David Bacon Stories & Photographs


By David Bacon
The Nation, 7/16/06

The beneficiaries of Mexico's privatization landrush are worried.

With an election approaching and popular discontent at record levels, President Vicente Fox, a former Coca Cola executive, promised that his economic reforms would continue protecting them. Beneficiaries like the Villareal family, whose Grupo Villacero owns the huge Sicartsa steel mill in Lazaro Cardenas, Michoacan. They were small metal merchants when former President Carlos Salinas virtually gave them the plant for a tenth of its real value in 1992, making them instant billionaires. Or the Larreas. They got Mexico's two great copper mines, making their Grupo Mexico one of the worlds largest mining companies.

But Mexico's superrich aren't the only ones with a lot to lose. In mid-June Ford Corporation, already one of Mexico's largest employers, announced it would invest $9 billion more, while moving to close 14 US plants and lay off tens of thousands of workers.

Unions in Mexican mines and mill are determined to roll back the conservative wave of the past decade. Last April steel workers stopped work at Sicartsa, and have occupied it since then in a planton, or tent city. Although Michoacan's leftwing governor wouldn't send in troops to dislodge them, local police beholden to the Villareals made an unsuccessful try on April 20, shooting and killing two workers. Meanwhile, miners belonging to the same union in Sonora have shut down Grupo Mexico's two mines copper mines, one of them for three months.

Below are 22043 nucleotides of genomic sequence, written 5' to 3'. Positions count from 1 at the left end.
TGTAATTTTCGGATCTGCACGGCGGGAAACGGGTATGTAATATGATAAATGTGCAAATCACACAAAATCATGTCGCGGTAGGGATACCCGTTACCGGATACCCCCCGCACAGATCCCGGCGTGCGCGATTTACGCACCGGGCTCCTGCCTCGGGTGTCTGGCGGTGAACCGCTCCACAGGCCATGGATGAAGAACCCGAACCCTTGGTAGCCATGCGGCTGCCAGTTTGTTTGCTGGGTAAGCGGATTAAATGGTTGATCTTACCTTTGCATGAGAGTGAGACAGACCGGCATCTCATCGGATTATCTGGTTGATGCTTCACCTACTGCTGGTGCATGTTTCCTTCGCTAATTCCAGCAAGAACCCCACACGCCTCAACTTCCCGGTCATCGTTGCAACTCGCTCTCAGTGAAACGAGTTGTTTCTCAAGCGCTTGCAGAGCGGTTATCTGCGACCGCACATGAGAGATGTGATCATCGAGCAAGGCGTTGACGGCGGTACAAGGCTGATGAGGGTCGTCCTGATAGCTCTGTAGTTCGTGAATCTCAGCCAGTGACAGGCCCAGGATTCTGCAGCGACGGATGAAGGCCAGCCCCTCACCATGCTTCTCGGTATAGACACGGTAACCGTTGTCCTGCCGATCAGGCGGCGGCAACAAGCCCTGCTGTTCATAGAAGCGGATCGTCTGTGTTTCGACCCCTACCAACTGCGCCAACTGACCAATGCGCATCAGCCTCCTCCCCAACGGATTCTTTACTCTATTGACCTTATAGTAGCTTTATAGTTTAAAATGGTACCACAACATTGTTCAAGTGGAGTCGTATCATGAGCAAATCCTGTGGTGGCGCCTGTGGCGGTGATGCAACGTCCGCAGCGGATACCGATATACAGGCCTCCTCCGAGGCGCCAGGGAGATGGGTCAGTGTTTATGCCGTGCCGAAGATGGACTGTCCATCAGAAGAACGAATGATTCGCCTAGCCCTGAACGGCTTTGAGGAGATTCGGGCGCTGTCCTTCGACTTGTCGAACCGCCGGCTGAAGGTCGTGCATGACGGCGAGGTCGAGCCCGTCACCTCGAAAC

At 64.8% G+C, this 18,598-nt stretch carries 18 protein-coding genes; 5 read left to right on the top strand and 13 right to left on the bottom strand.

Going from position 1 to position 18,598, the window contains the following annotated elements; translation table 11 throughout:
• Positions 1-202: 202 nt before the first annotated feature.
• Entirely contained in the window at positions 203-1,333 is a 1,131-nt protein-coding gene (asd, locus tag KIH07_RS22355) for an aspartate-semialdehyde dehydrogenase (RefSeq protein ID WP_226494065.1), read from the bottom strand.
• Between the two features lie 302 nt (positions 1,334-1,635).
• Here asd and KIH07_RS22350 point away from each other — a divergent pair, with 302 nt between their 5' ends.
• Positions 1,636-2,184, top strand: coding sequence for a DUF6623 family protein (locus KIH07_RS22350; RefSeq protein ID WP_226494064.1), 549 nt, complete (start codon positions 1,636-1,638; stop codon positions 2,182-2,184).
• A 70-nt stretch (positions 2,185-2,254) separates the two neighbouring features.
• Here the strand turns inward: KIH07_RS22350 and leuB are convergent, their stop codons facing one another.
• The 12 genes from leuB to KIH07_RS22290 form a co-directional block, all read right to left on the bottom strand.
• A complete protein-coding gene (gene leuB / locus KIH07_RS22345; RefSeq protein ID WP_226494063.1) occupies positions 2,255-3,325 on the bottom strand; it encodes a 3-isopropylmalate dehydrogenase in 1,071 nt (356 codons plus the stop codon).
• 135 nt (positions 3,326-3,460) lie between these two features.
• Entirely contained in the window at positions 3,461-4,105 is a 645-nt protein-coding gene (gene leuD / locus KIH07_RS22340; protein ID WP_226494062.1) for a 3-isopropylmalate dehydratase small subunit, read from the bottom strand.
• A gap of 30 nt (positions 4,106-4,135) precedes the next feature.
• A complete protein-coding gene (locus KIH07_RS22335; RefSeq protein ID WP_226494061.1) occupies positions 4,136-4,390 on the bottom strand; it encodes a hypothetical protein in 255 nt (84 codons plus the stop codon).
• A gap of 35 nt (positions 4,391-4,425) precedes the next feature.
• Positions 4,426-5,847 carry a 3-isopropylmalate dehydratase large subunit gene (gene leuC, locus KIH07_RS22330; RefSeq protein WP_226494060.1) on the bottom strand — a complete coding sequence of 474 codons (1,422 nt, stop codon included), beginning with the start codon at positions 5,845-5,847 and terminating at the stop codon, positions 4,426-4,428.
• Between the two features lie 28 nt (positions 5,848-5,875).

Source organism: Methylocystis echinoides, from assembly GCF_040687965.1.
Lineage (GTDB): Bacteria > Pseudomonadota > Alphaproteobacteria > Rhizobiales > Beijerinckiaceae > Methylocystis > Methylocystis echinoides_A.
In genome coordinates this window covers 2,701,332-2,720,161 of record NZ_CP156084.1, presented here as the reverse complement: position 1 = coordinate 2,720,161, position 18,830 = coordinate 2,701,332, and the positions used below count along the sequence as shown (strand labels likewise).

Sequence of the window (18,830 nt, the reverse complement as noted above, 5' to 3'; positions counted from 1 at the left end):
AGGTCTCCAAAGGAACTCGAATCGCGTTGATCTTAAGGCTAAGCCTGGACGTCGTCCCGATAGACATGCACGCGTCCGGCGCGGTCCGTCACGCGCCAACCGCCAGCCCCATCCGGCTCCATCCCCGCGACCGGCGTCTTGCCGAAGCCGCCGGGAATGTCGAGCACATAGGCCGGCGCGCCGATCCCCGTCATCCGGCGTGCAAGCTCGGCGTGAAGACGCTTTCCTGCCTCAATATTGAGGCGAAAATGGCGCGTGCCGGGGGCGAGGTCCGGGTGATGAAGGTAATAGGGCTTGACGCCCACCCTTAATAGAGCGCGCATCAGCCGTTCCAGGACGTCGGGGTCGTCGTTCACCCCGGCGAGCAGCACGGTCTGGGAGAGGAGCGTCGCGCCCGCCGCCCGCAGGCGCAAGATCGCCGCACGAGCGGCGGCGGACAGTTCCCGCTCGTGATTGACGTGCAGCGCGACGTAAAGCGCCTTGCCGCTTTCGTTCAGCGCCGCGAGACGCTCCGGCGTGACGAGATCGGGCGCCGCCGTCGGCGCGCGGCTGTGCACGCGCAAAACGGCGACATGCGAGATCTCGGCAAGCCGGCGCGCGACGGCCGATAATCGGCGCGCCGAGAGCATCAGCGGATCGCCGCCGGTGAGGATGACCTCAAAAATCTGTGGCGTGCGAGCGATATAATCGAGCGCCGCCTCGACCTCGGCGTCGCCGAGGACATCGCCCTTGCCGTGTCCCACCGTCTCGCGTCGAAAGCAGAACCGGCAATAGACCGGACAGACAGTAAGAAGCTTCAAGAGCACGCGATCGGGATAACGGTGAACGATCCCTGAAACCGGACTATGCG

Ensuring the continuation of a favorable investment climate requires control of an increasingly angry workforce, and the old methods no longer work. Mexican employers themselves are discarding the social contract, in which unions had a place at the table so long as they didn't upset it. Now corporations like Grupo Mexico and Grupo Villacero want no unions at all.

Napoleon Gomez Urrutia, head of the Mexican Union of Mine, Metal and Allied Workers, says, "They think we're like a cancer, and should be exterminated. This is no longer a country that can be called a democracy." Urrutia is one of the main reasons why Fox and his corporate friends look at labor with new eyes. His father was head of the miners' union before him, a corporatist leader in the old style, with a reputation for cooperation. Gomez Urrutia is different.